Sunday, May 6, 2012

can one have too many bikes? a revisited topic

Over the years I've had as few as one bicycle and as many as six at once.
By today's Rivendell Enthusiast Standard, even six is on the low side.
Most Riv Enthusiasts have at least that many and some have up to eight or nine bikes.
A former co-worker of mine at the shop had nearly 70 bikes (in various stages of repair/rideability, mind you) at once, living in his house, basement and garage.
I used to kid him about his collection: "You've got seventy bikes and only one butt -- when will you ride them all?"
He must've taken it to heart, because since then he's retired, moved into a smaller house and sold off more than two-thirds of the lot.
Today my stable is down to three functioning bikes: A 26"-wheeled city bike, a 700c-wheeled road bike, and a longtail cargo bike.
(A fourth bike hangs on a hook and I'm giving myself until the end of this year to decide if I really want to keep it. It's a geared mountain bike, something I'd picked up last year in anticipation of giving up singlespeed racing. While I cannot make any predictions, I am leaning towards selling this off too and letting go of the racing thing for good. My body has been through a lot of noticable change in the last year-plus and all the pesky little annoyances are catching up with me.)

Another thing I notice about having fewer bikes is that I find a diminished need to putter on them so much. After all, if you only have a couple of bikes you depend upon all the time, you're less inclined to tear them down and rebuild/reconfigure them out of boredom or even curiosity. I still enjoy puttering on bikes, just not so much on my own right now. If something needs fixing, I fix it and get on with my ride. Riding -- not swapping parts, or collecting cool old stuff I'll never get around to putting on my bike -- seems to be the main thing these days.


In anticipation of phasing out of a full-time career in bicycle repair, I am cleaning out a lot of stuff I'll never use, mostly lots of spare parts and accessories. I may even begin to sell of some of the more esoteric tools I've had for years because, now that I know I'll never turn my home bike space into a little bike shop for the neighborhood, I have little desire to keep some of these on hand. If I really need my bottom bracket threads re-tapped I can always go to Citybikes and do it there. Should the time come when I completely stop working at a bike shop I can hope that I'l get some sort of "friend of the house" discount. In any case, it's just not a contingency I need to remain prepared for, and it will be more than enough to keep the minimal assortment on hand to do an overhaul or tune-up at home.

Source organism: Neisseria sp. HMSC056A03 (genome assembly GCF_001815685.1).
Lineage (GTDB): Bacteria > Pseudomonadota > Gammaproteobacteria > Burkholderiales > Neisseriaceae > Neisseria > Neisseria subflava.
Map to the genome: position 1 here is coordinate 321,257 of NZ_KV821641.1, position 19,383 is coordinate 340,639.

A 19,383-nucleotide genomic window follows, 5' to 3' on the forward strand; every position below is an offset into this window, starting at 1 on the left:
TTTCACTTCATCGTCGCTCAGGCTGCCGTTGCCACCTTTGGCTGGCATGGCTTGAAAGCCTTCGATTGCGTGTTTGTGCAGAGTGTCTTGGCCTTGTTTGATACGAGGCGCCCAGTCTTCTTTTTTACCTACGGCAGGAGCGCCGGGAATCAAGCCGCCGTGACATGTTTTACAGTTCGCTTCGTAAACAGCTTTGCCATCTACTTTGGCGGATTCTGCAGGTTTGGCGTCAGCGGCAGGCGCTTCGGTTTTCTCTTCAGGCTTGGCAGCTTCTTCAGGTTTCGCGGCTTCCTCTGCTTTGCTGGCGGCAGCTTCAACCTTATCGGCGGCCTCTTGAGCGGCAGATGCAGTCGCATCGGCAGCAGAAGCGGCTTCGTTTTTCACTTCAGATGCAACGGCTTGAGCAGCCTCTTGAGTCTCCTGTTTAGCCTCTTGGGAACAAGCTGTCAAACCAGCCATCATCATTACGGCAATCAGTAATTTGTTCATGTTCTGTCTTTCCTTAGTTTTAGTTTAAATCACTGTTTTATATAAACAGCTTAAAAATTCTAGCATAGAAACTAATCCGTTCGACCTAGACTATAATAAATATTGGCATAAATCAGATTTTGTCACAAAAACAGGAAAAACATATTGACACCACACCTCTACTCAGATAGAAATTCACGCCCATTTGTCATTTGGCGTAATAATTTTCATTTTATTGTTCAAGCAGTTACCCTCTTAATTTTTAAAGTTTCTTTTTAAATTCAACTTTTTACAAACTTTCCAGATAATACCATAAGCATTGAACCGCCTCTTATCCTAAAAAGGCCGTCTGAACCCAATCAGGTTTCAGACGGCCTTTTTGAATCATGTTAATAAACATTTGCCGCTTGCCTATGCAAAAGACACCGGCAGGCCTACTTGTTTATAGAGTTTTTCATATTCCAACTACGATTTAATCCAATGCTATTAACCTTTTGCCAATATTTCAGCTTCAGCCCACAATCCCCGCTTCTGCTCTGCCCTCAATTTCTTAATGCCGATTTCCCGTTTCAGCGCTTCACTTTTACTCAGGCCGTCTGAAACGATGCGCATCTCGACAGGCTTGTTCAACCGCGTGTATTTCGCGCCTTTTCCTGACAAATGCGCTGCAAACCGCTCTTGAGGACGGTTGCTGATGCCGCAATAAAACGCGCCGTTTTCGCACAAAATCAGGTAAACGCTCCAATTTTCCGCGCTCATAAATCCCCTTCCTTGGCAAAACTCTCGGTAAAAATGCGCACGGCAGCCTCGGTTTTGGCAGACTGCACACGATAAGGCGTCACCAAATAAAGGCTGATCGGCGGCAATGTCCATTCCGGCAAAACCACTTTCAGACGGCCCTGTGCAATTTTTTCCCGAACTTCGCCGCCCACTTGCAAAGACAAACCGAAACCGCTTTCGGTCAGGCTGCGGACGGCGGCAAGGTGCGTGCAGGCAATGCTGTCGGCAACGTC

Grant Peterson wrote a little book called "Just Ride". It's out now and he is on a book tour around the country. He'll be in Portland next Saturday, speaking at Powell's; his appearance will be followed by a bicycle ride around the city. Grant's a friend and I would love to see him, but I'm torn; he's appearing on Shabbat and I still work in the bike industry enough that a huge part of me doesn't want to go to the event, which I'm sure will be well-attended. So what to do? I am waiting until Friday afternoon and playing this by ear. If I decide that even a mellow mixing of bike commerce with the sabbath feels wrong, then I'll probably just stay away and send him a congratulatory email or something. If I can handle the lack of separation then I might go. We'll see.


After last week's difficulty with transporting all my gear by cargo bike, I am looking at other options to allow me to go car-free to local gigs. Going back to a trailer may be the most affordable option. Would I sell the cargo bike? Not right away, though it has crossed my mind that there are probably better bike cargo options out there. But towing my guitar, amp and gear in a trailer would certainly make for a more stable load. I've done it before, and the only hassle would be locking up both the bike and the trailer securely while I'm playing. Keeping everything covered on a rainy day would simply require a tarp. I am wrestling with the realities of getting older, needing to maintain a slightly more professional appearance and the amount of time and energy required to haul my stuff to and from gigs via bike. All of these things feel slightly in flux right now, and I am reluctant to admit that a time is coming when I will have to modify my carfree  -- and more carefree -- approach.

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